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FIFO Survey By CFMEU Finds Many Workers Afraid to Speak Out

FIFO Survey By CFMEU Finds Many Workers Afraid to Speak OutA survey of FIFO and DIDO workers conducted by the CFMEU has found many workers fear they will be targeted or sacked if they raise concerns with their employer.

The Essential Research survey of 1493 workers across northern Australia found:

  • Insecurity: More than two-thirds (69%) fear they’ll lose their current job
  • Stress: Most experience personal stress (58%) and family stress (58%) because of their work arrangements; workers with partners and dependent children are most affected
  • No choice: Most FIFO workers (76%) had no choice over their working and living arrangements when they took their job
  • Fatigue: 80% of commuting workers say fatigue is a big issue in their workplace, with many driving and flying long hours at each end of their roster
  • Fear: Many workers (42%) were uncomfortable raising issues with their employer, often citing fear of being targeted or sacked.
  • Control: Nearly half (47%) of commuting workers say their employer is very controlling, even when they are at their camp accommodation.
  • Punishing rosters: Rosters allowing more family time was the top change commuting workers wanted.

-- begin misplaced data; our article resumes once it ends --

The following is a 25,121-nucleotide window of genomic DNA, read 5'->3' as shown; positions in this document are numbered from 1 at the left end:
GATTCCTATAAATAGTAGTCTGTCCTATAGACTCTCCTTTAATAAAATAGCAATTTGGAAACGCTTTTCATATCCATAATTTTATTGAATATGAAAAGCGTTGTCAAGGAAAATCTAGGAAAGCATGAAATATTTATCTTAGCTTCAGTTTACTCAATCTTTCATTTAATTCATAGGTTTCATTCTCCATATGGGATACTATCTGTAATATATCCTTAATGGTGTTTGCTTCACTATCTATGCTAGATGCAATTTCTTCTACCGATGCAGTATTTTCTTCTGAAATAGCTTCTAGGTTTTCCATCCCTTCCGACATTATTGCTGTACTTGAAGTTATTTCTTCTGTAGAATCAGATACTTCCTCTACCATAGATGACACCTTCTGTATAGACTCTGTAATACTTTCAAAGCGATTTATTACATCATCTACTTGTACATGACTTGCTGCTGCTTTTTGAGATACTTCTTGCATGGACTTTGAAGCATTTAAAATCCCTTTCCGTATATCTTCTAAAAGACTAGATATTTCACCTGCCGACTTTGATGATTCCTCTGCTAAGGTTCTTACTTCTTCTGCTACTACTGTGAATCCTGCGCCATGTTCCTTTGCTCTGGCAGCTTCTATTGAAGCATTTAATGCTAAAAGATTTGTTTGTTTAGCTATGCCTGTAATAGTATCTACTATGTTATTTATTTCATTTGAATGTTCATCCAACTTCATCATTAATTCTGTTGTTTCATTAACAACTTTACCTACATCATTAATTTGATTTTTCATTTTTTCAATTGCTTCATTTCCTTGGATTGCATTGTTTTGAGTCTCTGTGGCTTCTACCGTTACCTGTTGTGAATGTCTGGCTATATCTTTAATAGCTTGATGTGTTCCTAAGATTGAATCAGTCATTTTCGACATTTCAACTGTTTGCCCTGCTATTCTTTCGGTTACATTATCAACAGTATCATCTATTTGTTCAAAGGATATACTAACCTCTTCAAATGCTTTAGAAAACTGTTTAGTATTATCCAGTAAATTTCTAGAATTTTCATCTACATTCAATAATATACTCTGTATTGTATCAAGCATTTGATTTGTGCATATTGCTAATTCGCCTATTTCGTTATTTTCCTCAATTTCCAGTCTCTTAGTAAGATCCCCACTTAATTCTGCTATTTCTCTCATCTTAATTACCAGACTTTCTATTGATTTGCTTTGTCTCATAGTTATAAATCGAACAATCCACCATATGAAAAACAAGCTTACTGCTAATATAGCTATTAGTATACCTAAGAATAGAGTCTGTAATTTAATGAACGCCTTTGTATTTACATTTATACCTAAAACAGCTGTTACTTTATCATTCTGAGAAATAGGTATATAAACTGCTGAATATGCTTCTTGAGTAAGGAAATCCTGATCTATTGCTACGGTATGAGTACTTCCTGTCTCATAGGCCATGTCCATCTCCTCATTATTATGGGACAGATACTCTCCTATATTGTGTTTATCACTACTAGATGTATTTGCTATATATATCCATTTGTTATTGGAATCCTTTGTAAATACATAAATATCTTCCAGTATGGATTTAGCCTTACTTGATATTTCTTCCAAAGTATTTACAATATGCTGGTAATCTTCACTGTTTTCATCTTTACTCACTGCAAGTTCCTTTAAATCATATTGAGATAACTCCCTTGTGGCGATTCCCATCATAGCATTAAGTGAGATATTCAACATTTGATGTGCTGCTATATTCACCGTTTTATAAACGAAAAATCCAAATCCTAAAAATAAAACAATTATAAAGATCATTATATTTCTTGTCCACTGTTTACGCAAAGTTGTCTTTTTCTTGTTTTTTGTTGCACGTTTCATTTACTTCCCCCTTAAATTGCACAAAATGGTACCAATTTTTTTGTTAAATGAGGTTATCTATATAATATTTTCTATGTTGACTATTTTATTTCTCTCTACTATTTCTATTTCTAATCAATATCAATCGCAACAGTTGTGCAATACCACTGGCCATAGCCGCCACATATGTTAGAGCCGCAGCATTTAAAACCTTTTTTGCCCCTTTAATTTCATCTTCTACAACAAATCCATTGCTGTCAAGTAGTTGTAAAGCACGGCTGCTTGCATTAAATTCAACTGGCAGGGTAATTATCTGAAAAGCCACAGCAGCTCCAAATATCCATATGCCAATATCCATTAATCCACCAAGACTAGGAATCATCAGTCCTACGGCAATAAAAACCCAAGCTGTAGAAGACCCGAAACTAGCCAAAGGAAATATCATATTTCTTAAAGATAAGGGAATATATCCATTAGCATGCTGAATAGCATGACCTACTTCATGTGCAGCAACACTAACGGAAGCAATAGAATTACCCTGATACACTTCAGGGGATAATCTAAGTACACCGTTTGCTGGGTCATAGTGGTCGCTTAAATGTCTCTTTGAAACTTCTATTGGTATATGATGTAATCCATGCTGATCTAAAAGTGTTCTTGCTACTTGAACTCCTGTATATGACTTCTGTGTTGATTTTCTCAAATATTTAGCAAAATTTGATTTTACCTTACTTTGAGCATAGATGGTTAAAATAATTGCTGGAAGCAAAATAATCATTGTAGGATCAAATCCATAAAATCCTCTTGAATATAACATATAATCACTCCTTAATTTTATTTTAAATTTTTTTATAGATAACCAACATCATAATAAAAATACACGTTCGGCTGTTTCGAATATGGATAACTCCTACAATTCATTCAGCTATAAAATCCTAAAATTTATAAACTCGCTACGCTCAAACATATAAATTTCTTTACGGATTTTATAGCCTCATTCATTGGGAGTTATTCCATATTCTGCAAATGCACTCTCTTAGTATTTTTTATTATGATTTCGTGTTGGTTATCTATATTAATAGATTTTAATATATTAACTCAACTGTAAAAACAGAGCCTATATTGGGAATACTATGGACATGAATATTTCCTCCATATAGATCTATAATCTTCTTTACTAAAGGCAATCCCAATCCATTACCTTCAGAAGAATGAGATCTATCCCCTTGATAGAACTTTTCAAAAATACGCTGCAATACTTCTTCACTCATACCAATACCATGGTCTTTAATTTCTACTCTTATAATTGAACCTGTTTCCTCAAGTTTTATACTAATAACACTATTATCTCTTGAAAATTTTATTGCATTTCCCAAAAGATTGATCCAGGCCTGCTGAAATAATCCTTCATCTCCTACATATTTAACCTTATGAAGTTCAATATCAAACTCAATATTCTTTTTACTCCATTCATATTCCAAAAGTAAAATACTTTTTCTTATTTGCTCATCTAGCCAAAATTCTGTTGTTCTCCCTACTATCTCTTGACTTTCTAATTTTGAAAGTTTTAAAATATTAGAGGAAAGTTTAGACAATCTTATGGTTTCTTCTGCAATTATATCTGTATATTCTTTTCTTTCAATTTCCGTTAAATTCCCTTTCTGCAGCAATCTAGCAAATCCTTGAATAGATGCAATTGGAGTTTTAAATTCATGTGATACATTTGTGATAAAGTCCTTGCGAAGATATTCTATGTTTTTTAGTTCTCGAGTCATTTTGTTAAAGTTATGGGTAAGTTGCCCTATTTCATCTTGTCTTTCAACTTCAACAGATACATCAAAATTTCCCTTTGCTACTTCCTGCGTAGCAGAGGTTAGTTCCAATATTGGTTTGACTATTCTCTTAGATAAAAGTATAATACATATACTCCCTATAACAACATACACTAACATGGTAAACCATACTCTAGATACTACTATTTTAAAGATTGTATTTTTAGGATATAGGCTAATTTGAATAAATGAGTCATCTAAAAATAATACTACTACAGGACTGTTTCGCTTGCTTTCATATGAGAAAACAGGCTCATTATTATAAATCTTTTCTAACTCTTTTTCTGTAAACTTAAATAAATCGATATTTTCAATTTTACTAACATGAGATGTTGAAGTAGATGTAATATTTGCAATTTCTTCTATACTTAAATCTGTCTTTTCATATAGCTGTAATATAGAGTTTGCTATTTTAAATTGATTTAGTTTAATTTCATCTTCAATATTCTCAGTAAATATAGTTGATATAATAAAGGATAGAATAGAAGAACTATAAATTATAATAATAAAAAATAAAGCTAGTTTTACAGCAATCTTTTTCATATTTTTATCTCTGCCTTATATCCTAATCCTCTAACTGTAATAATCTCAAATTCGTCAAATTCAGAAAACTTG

• Struggling communities: Nearly all commuting workers support the view that mining companies should allow local access to jobs where local workers are available (96%) and should be obliged to support local communities and businesses (82%).

CFMEU Mining and Energy General Vice President Wayne McAndrew said the survey exposed a number of disturbing trends in the resources industry.

“The high level of job insecurity reflects the current cost-cutting drive that is seeing companies ruthlessly slash jobs at any suggestion of a compromise on profits,” said Mr McAndrew.

“Permanent jobs are being cut or replaced by insecure, lower-paid contract work across our industry.

“Companies are also becoming more controlling about work and living arrangements; locking locals out of job opportunities and insisting all workers must commute from specific locations.

“Our survey found that many commuting mineworkers, whether FIFO or DIDO, are spending many hours travelling to and from their place of work causing exhaustion when adequate fatigue management measures aren’t in place.

“Meanwhile workers who live in traditional mining communities say their towns are dying because mining companies refuse to hire locals or engage with local businesses.

“Mining is an important employer across Northern Australia and commuting workforces are an important to the industry.

“But employers need to do the right thing by workers and their families: give them the job security they deserve, treat them with respect, prioritise fatigue management, support local jobs and communities and give workers real freedom of choice over where they live.”

A copy of the research report can be downloaded here.

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